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Tuning the electronic transport properties of graphene through functionalisation with fluorine

Freddie Withers1, Saverio Russo1, Marc Dubois2 and Monica F Craciun3*

Author affiliations

1 Centre for Graphene Science, College of Engineering, Mathematics and Physical Sciences, University of Exeter, Physics building, Exeter EX4 4QF, UK

2 Clermont Université, UBP, Laboratoire des Matériaux Inorganiques, CNRS-UMR 6002, 63177 Aubière, France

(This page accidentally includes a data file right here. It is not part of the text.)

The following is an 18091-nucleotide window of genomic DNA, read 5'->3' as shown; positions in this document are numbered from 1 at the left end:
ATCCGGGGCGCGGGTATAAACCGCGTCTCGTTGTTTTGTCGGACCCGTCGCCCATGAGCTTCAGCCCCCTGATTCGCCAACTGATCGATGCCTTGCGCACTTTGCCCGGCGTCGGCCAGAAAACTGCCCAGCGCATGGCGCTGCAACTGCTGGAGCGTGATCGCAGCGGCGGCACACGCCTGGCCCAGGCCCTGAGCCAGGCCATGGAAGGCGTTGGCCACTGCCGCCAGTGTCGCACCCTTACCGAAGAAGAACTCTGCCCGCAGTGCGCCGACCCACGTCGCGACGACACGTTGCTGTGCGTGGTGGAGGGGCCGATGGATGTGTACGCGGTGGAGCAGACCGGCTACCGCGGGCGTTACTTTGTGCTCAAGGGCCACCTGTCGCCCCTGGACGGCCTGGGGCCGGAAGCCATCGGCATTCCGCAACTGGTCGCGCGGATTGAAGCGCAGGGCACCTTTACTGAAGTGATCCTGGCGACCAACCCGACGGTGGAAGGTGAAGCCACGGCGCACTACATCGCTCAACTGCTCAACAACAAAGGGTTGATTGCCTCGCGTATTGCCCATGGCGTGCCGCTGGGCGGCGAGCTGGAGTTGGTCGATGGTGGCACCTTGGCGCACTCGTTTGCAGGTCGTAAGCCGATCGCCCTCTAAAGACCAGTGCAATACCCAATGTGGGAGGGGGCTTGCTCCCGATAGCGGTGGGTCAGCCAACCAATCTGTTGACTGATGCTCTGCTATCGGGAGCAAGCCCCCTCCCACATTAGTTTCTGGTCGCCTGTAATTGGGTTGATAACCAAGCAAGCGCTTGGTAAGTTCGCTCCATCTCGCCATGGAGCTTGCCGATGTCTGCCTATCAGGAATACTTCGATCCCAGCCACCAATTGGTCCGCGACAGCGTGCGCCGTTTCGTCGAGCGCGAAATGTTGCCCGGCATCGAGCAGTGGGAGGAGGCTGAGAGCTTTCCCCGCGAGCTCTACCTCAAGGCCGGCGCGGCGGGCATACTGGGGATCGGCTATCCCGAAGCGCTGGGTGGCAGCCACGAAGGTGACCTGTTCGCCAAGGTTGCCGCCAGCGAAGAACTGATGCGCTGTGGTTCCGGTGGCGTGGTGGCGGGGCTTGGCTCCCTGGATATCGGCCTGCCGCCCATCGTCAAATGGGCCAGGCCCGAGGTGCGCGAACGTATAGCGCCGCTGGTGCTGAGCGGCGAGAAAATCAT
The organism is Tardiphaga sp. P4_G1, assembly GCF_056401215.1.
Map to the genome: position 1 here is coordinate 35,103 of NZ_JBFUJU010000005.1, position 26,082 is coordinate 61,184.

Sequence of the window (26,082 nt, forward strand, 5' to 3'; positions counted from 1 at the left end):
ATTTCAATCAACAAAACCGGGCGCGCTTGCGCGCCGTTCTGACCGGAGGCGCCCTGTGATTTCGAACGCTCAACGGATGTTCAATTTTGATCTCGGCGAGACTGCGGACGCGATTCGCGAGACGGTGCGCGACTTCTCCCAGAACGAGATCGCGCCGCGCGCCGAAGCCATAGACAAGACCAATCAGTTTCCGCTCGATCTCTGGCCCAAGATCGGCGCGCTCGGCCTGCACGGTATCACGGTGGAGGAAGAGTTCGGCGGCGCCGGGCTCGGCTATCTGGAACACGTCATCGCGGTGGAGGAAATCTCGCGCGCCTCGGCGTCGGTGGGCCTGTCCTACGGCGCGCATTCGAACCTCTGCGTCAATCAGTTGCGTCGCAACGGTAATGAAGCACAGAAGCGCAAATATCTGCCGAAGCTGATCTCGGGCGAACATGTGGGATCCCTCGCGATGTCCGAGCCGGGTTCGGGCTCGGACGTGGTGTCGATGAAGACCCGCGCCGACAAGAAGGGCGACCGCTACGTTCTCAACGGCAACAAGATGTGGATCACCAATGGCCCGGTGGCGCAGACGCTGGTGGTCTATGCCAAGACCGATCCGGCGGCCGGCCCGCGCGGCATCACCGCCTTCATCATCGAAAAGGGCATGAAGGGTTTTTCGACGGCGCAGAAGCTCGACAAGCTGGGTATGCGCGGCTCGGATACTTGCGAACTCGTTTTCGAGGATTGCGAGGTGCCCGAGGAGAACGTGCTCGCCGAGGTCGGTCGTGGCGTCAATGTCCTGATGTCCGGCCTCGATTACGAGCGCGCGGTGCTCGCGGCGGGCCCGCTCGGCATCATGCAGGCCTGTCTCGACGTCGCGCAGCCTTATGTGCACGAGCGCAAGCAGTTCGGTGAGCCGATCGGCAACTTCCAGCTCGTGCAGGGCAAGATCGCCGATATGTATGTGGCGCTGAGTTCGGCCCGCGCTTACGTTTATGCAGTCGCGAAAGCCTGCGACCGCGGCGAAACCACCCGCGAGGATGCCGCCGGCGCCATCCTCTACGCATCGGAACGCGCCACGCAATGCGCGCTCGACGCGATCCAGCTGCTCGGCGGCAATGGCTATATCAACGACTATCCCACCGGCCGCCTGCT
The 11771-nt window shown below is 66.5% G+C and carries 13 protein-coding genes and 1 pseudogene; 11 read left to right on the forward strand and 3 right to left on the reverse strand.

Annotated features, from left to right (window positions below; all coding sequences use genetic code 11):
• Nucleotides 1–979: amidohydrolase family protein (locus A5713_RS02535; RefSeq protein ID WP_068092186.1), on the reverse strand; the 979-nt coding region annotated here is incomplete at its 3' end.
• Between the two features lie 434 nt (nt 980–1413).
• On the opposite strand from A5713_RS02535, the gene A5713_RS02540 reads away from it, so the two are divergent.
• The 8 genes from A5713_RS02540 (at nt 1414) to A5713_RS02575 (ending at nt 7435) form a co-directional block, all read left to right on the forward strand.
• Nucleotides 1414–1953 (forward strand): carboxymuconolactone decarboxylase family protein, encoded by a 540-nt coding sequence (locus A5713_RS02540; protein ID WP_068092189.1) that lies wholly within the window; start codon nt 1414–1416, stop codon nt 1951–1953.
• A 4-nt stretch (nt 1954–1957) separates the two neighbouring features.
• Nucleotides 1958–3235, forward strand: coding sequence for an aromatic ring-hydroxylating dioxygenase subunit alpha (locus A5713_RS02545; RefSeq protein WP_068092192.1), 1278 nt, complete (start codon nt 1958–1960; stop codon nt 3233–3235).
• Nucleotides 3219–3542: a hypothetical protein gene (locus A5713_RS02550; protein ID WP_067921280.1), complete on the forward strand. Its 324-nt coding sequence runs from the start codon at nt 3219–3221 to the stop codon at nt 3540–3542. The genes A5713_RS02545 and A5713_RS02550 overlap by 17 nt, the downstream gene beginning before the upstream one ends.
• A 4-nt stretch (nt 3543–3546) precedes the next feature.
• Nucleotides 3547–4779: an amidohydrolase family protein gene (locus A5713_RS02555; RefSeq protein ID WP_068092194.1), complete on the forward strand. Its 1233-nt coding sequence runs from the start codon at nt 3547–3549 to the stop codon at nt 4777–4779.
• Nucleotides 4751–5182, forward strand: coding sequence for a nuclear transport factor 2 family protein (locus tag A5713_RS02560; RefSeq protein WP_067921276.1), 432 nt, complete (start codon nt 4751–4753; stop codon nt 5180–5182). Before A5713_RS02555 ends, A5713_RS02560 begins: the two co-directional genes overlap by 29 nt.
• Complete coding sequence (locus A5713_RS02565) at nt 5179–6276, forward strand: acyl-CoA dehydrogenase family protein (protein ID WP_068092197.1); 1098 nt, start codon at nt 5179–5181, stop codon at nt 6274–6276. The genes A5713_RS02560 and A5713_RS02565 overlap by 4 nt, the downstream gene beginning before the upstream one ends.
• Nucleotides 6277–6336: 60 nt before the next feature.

3 Centre for Graphene Science, College of Engineering, Mathematics and Physical Sciences, University of Exeter, Harrison building, Exeter EX4 4QL, UK

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Citation and License

Nanoscale Research Letters 2011, 6:526  doi:10.1186/1556-276X-6-526

The electronic version of this article is the complete one and can be found online at:

Received:18 May 2011
Accepted:12 September 2011
Published:12 September 2011

© 2011 Withers et al; licensee Springer.

This is an Open Access article distributed under the terms of the Creative Commons Attribution License (, which permits unrestricted use, distribution, and reproduction in any medium, provided the original work is properly cited.